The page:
Identity and Our Belongings

park bench

I’ve been wondering if we’re all too busy. And this probably pertains to sustainability, so bear with me. This thought occurred to me yesterday as I was sitting in the park in Middlebury, what they call the “town green” here in New England. We needed some groceries, so I had driven the Leaf, and figured I’d just hang out on the green while it charged up a bit on the much-faster public chargers. Sitting there, I was reminded of times when my wife and I would be near that very spot when we were in our 20’s while in Vermont visiting her relatives—we used to go to the green and just sit in the shade and read books all day.

Not so anymore. It seems like the only time I actually sit around and read for any great length of time is when I happen to be waiting in an airport, or am flying. With house and jobs and kids and property and possessions, time to just sit in a park seems to be a rare thing. And sitting in a park, or somewhere away from home and work, seems to be a different kind of sitting—at home or work there’s always, always, some distraction or task to perform.

So I was reflecting on this, sitting in the park, and it was making me think of what I was reading about “Minimalism” last month. This, because I do think that our possessions have a great deal to do with us not having any time. I’ve had conversations with Mr. X about this for years—as we get older, we get more “stuff”, and every bit of it needs maintenance of some sort. If we’re not careful, our whole lives become “maintenance”. We become slaves to our belongings. Then we have less time to do the things that are meaningful, so this acquiring of possessions becomes a sort of spiritual cancer. And, we seem to work harder and harder at work, to make more and more money, to buy yet more things, or worse, to pay someone to take care of those things because we don’t have time anymore, because…we’re working. It’s a crazy treadmill of consumerism, and that consumerism is part of what’s trashing the planet.

So, after writing that Minimalism post last month (“Minimalism and Our Couches”, at ), I decided to give away our pop-up camper. I much prefer the tent, anyway, and the camper needed some maintenance that was just one more chore on my to-do list. So I gave it to an acquaintance who wanted to fix it. An excellent decision—my life instantly got simpler when he pulled away with it, and my yard now has one less item in it to mow around.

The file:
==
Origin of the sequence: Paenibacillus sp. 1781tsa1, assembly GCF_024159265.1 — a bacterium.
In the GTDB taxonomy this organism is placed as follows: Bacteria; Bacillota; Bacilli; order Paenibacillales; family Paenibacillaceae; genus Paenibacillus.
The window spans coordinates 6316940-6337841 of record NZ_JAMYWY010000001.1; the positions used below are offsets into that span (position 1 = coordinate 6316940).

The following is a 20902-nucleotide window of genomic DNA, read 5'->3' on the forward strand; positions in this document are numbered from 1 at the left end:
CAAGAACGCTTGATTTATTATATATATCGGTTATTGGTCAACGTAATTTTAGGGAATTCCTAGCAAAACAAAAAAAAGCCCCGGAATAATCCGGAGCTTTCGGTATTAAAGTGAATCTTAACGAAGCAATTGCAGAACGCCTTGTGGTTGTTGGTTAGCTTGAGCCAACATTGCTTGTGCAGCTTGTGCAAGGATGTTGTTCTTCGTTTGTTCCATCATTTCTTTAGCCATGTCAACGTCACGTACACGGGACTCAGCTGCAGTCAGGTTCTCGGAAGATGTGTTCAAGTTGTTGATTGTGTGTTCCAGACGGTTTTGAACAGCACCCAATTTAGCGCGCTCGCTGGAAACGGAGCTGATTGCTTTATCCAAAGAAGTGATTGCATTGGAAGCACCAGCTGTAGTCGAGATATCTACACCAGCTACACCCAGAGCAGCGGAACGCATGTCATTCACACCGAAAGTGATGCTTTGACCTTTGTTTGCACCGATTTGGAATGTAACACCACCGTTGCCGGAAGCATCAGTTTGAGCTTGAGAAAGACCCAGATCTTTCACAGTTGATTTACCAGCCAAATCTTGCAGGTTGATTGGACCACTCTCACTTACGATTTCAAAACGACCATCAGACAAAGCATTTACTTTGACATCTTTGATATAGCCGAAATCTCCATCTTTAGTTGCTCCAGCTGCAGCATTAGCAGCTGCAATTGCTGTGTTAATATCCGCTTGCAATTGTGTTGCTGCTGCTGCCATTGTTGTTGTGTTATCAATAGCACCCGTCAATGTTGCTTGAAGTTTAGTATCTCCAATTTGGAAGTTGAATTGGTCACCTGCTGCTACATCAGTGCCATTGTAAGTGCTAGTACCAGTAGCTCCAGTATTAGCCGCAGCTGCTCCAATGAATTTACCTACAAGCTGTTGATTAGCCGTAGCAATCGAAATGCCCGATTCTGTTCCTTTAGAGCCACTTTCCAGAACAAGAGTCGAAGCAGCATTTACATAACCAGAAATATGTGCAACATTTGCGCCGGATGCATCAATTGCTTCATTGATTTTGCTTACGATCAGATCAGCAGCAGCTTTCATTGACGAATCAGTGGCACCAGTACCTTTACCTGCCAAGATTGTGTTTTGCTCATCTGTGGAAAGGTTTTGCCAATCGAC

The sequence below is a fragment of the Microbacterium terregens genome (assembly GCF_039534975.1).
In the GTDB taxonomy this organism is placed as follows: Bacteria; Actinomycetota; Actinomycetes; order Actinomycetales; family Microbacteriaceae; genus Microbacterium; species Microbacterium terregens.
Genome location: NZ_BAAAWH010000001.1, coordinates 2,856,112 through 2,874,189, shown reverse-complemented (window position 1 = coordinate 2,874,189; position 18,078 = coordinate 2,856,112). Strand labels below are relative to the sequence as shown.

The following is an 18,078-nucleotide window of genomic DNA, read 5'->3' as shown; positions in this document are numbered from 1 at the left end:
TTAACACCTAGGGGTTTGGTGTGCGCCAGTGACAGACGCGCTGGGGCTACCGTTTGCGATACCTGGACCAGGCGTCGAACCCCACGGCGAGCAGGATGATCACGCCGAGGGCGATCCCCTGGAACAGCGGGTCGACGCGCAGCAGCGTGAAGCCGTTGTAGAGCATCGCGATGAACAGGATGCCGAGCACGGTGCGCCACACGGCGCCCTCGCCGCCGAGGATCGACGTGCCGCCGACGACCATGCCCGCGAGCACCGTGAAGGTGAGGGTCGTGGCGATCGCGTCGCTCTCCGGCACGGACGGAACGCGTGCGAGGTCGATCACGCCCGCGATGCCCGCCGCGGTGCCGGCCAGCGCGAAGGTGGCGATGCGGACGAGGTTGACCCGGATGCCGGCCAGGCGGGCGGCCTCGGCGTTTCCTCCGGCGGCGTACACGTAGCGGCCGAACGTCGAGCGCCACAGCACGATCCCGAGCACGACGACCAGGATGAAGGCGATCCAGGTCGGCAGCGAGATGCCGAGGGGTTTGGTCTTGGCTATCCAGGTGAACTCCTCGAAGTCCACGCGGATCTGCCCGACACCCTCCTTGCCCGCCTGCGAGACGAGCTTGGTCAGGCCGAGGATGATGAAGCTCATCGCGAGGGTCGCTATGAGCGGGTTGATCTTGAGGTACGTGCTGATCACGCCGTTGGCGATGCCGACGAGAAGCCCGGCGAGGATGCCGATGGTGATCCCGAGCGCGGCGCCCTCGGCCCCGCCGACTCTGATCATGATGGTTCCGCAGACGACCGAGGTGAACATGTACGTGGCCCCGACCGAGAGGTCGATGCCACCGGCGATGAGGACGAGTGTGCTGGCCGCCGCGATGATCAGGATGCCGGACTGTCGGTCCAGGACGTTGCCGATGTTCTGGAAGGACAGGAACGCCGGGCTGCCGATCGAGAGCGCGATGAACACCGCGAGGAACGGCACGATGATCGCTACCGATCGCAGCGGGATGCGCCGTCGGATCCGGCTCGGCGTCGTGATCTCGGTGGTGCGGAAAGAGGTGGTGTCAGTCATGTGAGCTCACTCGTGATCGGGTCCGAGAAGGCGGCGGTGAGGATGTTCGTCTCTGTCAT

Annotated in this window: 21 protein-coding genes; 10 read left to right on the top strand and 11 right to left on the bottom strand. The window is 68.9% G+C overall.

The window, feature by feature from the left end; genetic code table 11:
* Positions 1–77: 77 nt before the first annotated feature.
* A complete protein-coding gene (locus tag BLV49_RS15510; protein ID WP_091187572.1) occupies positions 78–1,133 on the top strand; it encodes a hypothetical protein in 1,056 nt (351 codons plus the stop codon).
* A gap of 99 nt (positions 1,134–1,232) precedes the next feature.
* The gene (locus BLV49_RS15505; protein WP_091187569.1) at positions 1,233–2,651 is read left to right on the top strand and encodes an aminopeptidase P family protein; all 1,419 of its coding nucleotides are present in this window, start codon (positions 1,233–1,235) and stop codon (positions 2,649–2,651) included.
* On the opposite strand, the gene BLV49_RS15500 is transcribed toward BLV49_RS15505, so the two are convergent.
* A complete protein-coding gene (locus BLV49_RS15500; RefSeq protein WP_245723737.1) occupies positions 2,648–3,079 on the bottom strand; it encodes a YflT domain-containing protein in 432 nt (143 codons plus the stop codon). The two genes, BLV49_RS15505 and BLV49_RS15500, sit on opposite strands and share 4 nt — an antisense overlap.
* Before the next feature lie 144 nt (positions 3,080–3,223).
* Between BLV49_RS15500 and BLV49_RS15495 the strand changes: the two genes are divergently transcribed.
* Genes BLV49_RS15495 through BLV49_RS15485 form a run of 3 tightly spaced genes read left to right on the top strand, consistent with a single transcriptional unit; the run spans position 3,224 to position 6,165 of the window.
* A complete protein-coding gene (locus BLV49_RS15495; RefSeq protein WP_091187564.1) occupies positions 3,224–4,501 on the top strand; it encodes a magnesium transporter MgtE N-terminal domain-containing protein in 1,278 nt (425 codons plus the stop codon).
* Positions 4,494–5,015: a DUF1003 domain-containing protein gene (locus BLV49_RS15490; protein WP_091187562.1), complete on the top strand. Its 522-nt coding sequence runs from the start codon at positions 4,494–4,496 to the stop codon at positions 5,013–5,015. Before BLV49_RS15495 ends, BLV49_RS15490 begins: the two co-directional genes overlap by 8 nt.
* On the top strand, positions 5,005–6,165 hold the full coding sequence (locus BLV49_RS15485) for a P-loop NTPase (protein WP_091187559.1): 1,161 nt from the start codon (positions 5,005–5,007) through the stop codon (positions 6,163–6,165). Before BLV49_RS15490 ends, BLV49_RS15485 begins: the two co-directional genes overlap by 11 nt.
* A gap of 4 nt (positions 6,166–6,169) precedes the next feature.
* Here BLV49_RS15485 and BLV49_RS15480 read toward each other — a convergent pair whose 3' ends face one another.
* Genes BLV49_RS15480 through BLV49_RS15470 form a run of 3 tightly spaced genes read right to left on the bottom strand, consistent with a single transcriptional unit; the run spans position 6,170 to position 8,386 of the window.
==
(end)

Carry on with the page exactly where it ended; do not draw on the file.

So last week I decided to take Mr. X’s advice, and sell my hay equipment, too. I haven’t used it in several years, and probably won’t need it again anytime soon because I’m happy with my lease arrangement with the local farmer. BUT—this one gave me pause. I realized that our belongings are often part of our identities. I’m not just any guy, I’m not a city guy, I’m a guy that lives in the country and has chain saws and a tractor and a baler and a hay rake and a hay mower. So, I’m still going to sell it, and might have a buyer, but it has made me think—this problem of excess consumption is closely tied with how we view ourselves, and the world. As Herbert Marcuse put it back in the 60s, we are “tied to the commodity form”.

But we need to be careful with this. The real meaning in our lives comes from our experiences, and our families, and our friends. Not from our belongings. In terms of real meaning, they are empty. And the time it takes to maintain the belongings just takes away from the things that really matter.

And if I have a point, it might be this—as with so many of these issues that revolve around sustainability, the better choice for the environment is often also the better choice for our health and happiness. This is true if we bike to the store instead of drive, it’s true if we eat some garden veggies instead of fast food, it’s true if we canoe down a river instead of tearing up trails on a four-wheeler, it’s true if we hike a nearby mountain instead of jetting off to Vegas. And, it’s also true if we have less material possessions. This gives us more free time, more money in the bank, or less need to work—and doesn’t detract from our spiritual well-being. And it just might help save the planet.

So I’ll be selling that hay equipment, even though I kind of like having it, “just because”. And maybe I’ll have more time to sit in the park.

Image credit: johnpalmier / 123RF Stock Photo

2 thoughts on “Identity and Our Belongings

  1. Jake

    There is much truth in this post. Our identities are all wrapped up in our stuff, our jobs, our accomplishments. And while some of those things are important they cannot become most important or, as you say, they become a “spiritual cancer”. For those items that you may need occasionally, like the hay baler perhaps, what are your thoughts about collaborative consumption (re: a recent NY Times opinion piece:

    What you’re talking about is cultural change. And this is even more difficult to effect than most other types of change. Your example, however, shows how these kinds of changes in perception and personal values are most likely to come about: your kids watch what you do and may adopt the same outlook as they grow to adulthood.

  2. Taborri Post author

    Good points about setting an example, that’s actually a topic on my “to blog” list. I haven’t read the Times article; I will, though. -tb

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